Former Indian Council of Medical Research (ICMR) chief NK Ganguly said a good vaccine usually takes at least 18 months, before rolling it out for production after fast-tracking all the mandatory regulatory approvals.
Ganguly, while speaking on India’s indigenous COVID-19 vaccine Covaxin said, “The strain of the virus was given to BBIL in May end, and human trials have been scheduled in July.”
It may be mentioned here that Covaxin may be released on August 15 under a fast-track mechanism.
According to ICMR, a dozen institutes have been selected for clinical trials of vaccine (BBV152 COVID vaccine).
Explaining further on the extensive process involved in vaccine development, Ganguly said, “After spending many months and infusing a lot of funds, the uncertainty continues to linger. It may be difficult to say whether the vaccine is successful or not.”
It is worth mentioning here that the ICMR in a letter said, “It is envisaged to launch the vaccine for public health use latest by August 15, after completion of all clinical trials.”
“Bharat Biotech International Limited (BBIL) is working expeditiously to meet the target, however, the final outcome will depend on the cooperation of all clinical trial sites involved in this project,” the letter added.
“Before human trials, challenge studies of a vaccine are done on mice and monkey,” Ganguly said.
“After that a toxicology report is prepared, to check if the developed vaccine produces harm to cells, and it takes at least three to four months to finalize this report,” Ganguly added.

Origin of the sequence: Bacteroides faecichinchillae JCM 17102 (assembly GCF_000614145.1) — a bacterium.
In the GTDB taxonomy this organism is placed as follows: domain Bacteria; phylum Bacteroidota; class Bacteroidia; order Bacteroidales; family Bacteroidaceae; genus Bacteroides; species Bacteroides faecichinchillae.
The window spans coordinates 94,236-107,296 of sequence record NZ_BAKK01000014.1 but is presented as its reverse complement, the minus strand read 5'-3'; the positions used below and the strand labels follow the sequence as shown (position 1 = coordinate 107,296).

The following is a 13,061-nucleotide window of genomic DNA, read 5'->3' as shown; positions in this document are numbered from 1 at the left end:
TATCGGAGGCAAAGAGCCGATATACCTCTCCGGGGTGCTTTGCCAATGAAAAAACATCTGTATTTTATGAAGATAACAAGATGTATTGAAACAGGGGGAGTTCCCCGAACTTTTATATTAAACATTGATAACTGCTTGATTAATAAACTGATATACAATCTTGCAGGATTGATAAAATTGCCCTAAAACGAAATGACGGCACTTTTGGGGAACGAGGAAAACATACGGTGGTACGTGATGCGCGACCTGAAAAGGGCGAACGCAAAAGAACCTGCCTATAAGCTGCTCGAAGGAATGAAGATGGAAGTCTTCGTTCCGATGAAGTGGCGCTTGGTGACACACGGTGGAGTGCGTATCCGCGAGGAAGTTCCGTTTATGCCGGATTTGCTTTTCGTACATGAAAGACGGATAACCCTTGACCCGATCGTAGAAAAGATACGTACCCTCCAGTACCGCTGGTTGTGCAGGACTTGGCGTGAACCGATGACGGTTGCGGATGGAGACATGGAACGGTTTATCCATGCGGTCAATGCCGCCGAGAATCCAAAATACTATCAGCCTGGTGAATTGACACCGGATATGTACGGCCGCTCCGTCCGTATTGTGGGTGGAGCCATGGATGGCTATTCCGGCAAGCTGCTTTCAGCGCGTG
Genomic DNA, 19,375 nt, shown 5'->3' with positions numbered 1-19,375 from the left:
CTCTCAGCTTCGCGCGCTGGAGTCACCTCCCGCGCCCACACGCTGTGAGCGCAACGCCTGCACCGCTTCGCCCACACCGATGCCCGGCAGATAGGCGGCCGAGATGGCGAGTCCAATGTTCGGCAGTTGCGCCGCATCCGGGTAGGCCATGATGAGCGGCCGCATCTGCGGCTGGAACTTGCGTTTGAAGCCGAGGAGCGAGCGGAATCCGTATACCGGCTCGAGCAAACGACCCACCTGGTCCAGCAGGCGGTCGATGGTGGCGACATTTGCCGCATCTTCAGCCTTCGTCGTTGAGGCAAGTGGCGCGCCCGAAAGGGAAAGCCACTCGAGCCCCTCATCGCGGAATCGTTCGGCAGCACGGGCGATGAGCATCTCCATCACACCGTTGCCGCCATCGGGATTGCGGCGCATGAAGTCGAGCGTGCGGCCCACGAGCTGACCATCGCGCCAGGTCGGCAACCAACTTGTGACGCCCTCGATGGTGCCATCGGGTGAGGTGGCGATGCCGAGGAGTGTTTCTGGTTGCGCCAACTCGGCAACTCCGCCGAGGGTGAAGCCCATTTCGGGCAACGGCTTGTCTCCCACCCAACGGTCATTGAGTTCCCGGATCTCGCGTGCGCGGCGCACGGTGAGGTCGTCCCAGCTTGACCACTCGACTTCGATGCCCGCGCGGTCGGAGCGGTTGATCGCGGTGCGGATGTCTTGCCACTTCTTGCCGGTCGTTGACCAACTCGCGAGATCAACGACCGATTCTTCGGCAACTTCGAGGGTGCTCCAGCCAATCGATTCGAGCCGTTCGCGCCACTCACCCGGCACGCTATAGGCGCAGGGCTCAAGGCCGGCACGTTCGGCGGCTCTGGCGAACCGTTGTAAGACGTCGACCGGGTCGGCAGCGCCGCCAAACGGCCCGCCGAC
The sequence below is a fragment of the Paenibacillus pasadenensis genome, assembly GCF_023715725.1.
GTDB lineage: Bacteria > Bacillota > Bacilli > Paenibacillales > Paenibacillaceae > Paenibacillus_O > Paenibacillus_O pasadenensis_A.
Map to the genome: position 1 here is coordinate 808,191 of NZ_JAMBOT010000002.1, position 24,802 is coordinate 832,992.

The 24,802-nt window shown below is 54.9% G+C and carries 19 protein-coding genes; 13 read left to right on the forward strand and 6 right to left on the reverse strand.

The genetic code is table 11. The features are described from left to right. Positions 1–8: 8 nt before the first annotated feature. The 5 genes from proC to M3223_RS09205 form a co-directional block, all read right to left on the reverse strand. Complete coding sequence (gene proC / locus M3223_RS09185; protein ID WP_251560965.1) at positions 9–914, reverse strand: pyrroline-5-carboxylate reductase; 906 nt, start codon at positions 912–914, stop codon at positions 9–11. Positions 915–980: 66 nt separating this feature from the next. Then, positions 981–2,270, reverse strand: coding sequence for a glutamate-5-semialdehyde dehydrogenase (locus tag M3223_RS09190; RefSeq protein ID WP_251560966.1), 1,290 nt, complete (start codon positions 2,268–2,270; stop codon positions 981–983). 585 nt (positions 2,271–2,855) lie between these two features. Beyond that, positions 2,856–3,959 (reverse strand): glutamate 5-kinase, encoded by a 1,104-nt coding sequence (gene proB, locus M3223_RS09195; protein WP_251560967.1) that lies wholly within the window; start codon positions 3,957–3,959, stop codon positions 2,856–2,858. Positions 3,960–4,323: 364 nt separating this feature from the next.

Adding further he said, “After this phase, a vaccine is tested on two rodents and a large animal and after successful completion of this stage the vaccine is ready for human trials.”
“In Phase 1, the age group profiling is done (wherein vaccine study is done on people in different age groups),” Ganguly added.
He further said that nearly 600 to 700 people are vaccinated in Phase 2 and if the vaccine performs successfully in this phase only then it progresses into Phase 3.
“Phase 3 is called the efficacy study, where thousands of people are enrolled,” the former ICMR chief added.
“Even after fast-tracking regulatory approvals, it will take at least 18 months to develop a good vaccine,” Ganguly reiterated.
He further informed that the vaccine being developed by Moderna (RNA vaccine is set to begin Phase 3 trials later this month and targets a vaccine by 2021) and BioNTech-Pfizer (Phase 3 trial is expected to begin in July).
“Genova biopharmaceutical is also working on a vaccine and it looks positive,” he said.